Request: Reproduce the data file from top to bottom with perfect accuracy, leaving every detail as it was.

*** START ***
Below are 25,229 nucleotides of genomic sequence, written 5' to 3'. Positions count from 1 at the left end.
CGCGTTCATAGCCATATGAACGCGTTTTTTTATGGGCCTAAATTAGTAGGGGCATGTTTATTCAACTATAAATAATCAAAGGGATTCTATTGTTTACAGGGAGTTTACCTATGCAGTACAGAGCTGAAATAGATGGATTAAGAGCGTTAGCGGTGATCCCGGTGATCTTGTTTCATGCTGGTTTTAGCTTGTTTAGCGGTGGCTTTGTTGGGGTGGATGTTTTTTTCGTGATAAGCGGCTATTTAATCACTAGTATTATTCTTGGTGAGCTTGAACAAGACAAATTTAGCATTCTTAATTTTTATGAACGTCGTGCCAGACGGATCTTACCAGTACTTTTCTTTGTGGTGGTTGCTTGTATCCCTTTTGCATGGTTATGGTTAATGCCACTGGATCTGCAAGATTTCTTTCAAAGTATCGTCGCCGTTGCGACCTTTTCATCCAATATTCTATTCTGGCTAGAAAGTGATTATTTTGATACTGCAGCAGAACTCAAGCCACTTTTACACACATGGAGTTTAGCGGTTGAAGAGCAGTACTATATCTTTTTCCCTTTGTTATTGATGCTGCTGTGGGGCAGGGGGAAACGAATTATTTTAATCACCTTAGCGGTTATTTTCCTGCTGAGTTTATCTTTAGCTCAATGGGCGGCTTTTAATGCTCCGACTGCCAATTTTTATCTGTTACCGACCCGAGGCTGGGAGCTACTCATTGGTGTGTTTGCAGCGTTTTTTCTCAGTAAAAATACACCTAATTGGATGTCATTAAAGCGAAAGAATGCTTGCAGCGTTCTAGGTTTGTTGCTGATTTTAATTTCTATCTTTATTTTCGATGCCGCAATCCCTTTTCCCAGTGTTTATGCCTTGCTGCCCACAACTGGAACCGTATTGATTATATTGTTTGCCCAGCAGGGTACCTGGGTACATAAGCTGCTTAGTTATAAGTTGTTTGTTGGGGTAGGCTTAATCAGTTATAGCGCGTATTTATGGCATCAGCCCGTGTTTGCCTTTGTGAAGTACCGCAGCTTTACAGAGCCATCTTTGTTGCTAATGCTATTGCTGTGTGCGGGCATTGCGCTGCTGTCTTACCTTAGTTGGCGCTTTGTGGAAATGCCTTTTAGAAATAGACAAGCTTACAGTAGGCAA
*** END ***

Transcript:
Below are 25,229 nucleotides of genomic sequence, written 5' to 3'. Positions count from 1 at the left end.
CGCGTTCATAGCCATATGAACGCGTTTTTTTATGGGCCTAAATTAGTAGGGGCATGTTTATTCAACTATAAATAATCAAAGGGATTCTATTGTTTACAGGGAGTTTACCTATGCAGTACAGAGCTGAAATAGATGGATTAAGAGCGTTAGCGGTGATCCCGGTGATCTTGTTTCATGCTGGTTTTAGCTTGTTTAGCGGTGGCTTTGTTGGGGTGGATGTTTTTTTCGTGATAAGCGGCTATTTAATCACTAGTATTATTCTTGGTGAGCTTGAACAAGACAAATTTAGCATTCTTAATTTTTATGAACGTCGTGCCAGACGGATCTTACCAGTACTTTTCTTTGTGGTGGTTGCTTGTATCCCTTTTGCATGGTTATGGTTAATGCCACTGGATCTGCAAGATTTCTTTCAAAGTATCGTCGCCGTTGCGACCTTTTCATCCAATATTCTATTCTGGCTAGAAAGTGATTATTTTGATACTGCAGCAGAACTCAAGCCACTTTTACACACATGGAGTTTAGCGGTTGAAGAGCAGTACTATATCTTTTTCCCTTTGTTATTGATGCTGCTGTGGGGCAGGGGGAAACGAATTATTTTAATCACCTTAGCGGTTATTTTCCTGCTGAGTTTATCTTTAGCTCAATGGGCGGCTTTTAATGCTCCGACTGCCAATTTTTATCTGTTACCGACCCGAGGCTGGGAGCTACTCATTGGTGTGTTTGCAGCGTTTTTTCTCAGTAAAAATACACCTAATTGGATGTCATTAAAGCGAAAGAATGCTTGCAGCGTTCTAGGTTTGTTGCTGATTTTAATTTCTATCTTTATTTTCGATGCCGCAATCCCTTTTCCCAGTGTTTATGCCTTGCTGCCCACAACTGGAACCGTATTGATTATATTGTTTGCCCAGCAGGGTACCTGGGTACATAAGCTGCTTAGTTATAAGTTGTTTGTTGGGGTAGGCTTAATCAGTTATAGCGCGTATTTATGGCATCAGCCCGTGTTTGCCTTTGTGAAGTACCGCAGCTTTACAGAGCCATCTTTGTTGCTAATGCTATTGCTGTGTGCGGGCATTGCGCTGCTGTCTTACCTTAGTTGGCGCTTTGTGGAAATGCCTTTTAGAAATAGACAAGCTTACAGTAGGCAA